Graphene is a hot topic, but what are we missing?

Recent articles [1, 2, 3, 4] show that people are interested in producing graphene in many differ ways.  The referenced articles provide descriptions of various means of manufacturing graphene.  Reference 1 covers a few of the methods.  Slide 10 in reference 3 lists a number of suppliers with their manufacturing process listed.  There are a large number of other articles available on the manufacturing methods.

There is concern that there could be a safety issue in that a sheet of graphene can enter cells.  Reference 5 mentions that a thickness of less than 4 nm provides the ability to enter into cells.  Reference 6 states: “They found that the jagged edges of graphene nanoparticles, super sharp and super strong, easily pierced through cell membranes in human lung, skin and immune cells, suggesting the potential to do serious damage in humans and other animals.”  Let’s consider this issue.  First produced graphene has a small area and is normally attached to a carrier.  That gives it thickness that reduces or eliminates the possibility of being a cutting edge.  To be a source of danger, the graphene sample would need to be much larger than currently manufacturable.  If it were larger in area, does it retain its stiffness? Or does it tend to bend?  If it bends, does that reduce or eliminate the probability of being able to do damage?

To examine this from a different viewpoint, consider hydrogen.  As an element, it is the lightest.  Consequently, some of the early “lighter-than-air” devices were constructed with hydrogen as the lifting mechanism.  The unfortunate consequences of hydrogen’s reactivity with a proper stimulus is evidenced by the destruction of the von Hindenburg zeppelin.  In today’s environment of protect first on the real or imagined potential harm, work on using hydrogen would be strongly opposed.  This would have eliminated the possibility of hydrogen fueled vehicles.  The energy comes from the combination of hydrogen and oxygen, which yields power and water.  Knowing the reactivity of hydrogen, there are means of reducing the dangers of hydrogen as used in vehicles.  What will the application of graphene or carbon nanotubes yield that will provide benefit for humanity?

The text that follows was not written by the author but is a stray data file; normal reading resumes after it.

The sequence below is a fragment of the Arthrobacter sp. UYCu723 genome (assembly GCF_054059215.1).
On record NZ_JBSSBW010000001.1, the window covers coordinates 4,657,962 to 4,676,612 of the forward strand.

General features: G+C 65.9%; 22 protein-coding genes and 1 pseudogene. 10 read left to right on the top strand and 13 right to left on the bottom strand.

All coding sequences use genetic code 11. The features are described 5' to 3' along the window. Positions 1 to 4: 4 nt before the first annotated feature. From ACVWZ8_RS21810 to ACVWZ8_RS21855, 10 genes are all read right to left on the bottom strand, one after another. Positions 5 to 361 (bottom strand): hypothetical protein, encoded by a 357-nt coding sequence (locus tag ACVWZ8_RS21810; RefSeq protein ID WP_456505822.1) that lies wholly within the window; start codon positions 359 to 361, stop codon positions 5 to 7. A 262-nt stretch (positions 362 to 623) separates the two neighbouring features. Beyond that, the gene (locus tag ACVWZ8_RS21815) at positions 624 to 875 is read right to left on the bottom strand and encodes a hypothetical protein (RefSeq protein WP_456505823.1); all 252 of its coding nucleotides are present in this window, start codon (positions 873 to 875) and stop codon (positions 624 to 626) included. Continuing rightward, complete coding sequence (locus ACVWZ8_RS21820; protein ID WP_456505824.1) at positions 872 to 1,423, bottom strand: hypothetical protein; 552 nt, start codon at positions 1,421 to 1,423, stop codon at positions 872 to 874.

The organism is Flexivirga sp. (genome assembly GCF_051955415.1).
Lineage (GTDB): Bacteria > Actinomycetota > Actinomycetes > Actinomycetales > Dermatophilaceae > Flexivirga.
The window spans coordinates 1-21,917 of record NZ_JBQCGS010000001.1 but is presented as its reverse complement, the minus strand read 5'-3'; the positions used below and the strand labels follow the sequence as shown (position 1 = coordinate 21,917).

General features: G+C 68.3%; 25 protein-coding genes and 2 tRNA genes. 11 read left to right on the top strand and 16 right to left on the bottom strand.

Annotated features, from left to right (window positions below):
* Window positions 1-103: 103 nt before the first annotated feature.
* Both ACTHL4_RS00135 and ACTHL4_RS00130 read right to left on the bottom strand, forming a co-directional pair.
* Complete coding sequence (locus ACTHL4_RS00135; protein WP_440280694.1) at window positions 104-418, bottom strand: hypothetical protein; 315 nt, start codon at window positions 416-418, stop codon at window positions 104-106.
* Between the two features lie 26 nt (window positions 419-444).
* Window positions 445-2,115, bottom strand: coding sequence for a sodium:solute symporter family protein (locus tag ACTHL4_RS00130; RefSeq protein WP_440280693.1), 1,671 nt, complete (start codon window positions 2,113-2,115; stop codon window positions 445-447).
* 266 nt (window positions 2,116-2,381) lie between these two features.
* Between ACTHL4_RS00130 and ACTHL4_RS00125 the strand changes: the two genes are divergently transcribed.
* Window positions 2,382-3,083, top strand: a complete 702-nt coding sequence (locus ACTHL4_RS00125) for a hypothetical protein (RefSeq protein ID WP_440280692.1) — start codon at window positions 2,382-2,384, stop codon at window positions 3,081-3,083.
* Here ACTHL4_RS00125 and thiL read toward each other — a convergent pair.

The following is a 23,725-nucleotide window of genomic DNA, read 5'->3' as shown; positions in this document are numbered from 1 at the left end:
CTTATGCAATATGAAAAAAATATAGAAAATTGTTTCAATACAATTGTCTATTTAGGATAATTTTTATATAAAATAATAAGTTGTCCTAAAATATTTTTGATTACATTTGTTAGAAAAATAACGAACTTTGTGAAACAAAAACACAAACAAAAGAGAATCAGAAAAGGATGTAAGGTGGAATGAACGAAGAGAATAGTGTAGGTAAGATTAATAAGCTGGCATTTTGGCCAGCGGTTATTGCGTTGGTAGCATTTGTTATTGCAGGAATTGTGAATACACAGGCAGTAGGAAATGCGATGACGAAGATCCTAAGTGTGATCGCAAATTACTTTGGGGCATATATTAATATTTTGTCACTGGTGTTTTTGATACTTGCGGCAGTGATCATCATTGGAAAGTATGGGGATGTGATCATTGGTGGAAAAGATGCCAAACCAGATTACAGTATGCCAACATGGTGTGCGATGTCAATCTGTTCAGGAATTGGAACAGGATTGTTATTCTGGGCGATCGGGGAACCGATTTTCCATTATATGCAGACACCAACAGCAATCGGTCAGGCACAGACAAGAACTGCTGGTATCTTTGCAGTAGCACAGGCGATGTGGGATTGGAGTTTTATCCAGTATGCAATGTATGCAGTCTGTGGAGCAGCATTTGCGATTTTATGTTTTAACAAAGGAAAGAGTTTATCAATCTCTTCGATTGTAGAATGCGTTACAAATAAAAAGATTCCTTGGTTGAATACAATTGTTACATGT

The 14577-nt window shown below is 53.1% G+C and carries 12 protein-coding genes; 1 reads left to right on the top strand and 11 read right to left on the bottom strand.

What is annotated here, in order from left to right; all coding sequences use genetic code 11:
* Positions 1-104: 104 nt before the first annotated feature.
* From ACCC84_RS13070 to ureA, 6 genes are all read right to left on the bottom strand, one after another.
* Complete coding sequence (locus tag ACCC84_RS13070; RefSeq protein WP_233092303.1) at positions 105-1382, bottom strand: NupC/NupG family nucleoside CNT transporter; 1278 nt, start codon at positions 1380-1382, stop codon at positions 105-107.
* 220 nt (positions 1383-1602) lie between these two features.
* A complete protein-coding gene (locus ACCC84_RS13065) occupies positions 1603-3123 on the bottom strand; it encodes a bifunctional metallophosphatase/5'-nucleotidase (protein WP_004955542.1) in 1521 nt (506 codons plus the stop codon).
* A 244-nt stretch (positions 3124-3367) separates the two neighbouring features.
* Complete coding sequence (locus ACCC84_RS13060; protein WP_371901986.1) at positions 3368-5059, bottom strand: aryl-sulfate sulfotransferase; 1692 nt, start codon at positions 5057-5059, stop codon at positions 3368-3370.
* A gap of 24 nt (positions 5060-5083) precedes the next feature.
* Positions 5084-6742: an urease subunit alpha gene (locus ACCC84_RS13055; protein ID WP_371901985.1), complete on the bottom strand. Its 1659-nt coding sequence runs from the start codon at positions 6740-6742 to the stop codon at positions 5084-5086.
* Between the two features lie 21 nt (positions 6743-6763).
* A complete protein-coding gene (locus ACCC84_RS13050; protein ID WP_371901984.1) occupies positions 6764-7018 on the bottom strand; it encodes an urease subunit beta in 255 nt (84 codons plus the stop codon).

Reference 7 states: “All interesting nanomaterials have peculiar properties, and being declared hazardous does not doom a material, since many hazardous materials are already successfully used in semiconductor manufacturing, including lead, mercury, and cadmium.”  We must remember this in the development of any nanomaterial product and provide sufficient safety precautions.

With the strong emphasis on graphene, it raises the question: “Is this emphasis on graphene diverting attention on other similar materials?”  Graphene is a hot research topic, but there are other two-dimensional materials.  (Any three dimensional material that is only one atom thick is normally qualified as having no thickness or being two-dimensional. Among these materials are Boron Nitride, MoS2, Bi2Te3, Bi2Se3, with new ones being added regularly.)

There is another question that needs to be asked.  Assume that some of these developments are actually producible.  What are we going to do with them?  How will they make life better?

References:

[1] http://spectrum.ieee.org/nanoclast/semiconductors/nanotechnology/high-quality-graphene-could-be-produced-in-bulk

[2] http://www.extremetech.com/extreme/180977-graphene-breakthrough-could-dramatically-reduce-cost-increase-production

[3] http://web.ornl.gov/adm/partnerships/events/Dec_Spark/Speight_Graphene%20v5.pdf

[4] http://gigaom.com/2014/05/23/graphene-production-could-scale-up-with-this-new-technique-out-of-mit/

[5] http://www.pnas.org/content/early/2013/07/09/1222276110.full.pdf

[6] http://www.gizmag.com/graphene-bad-for-environment-toxic-for-humans/31851/

[7] http://www.eetimes.com/document.asp?doc_id=1318965

About Walt

I have been involved in various aspects of nanotechnology since the late 1970s. My interest in promoting nano-safety began in 2006 and produced a white paper in 2007 explaining the four pillars of nano-safety. I am a technology futurist and is currently focused on nanoelectronics, single digit nanomaterials, and 3D printing at the nanoscale. My experience includes three startups, two of which I founded, 13 years at SEMATECH, where I was a Senior Fellow of the technical staff when I left, and 12 years at General Electric with nine of them on corporate staff. I have a Ph.D. from the University of Texas at Austin, an MBA from James Madison University, and a B.S. in Physics from the Illinois Institute of Technology.

Category(s): Uncategorized

Leave a Reply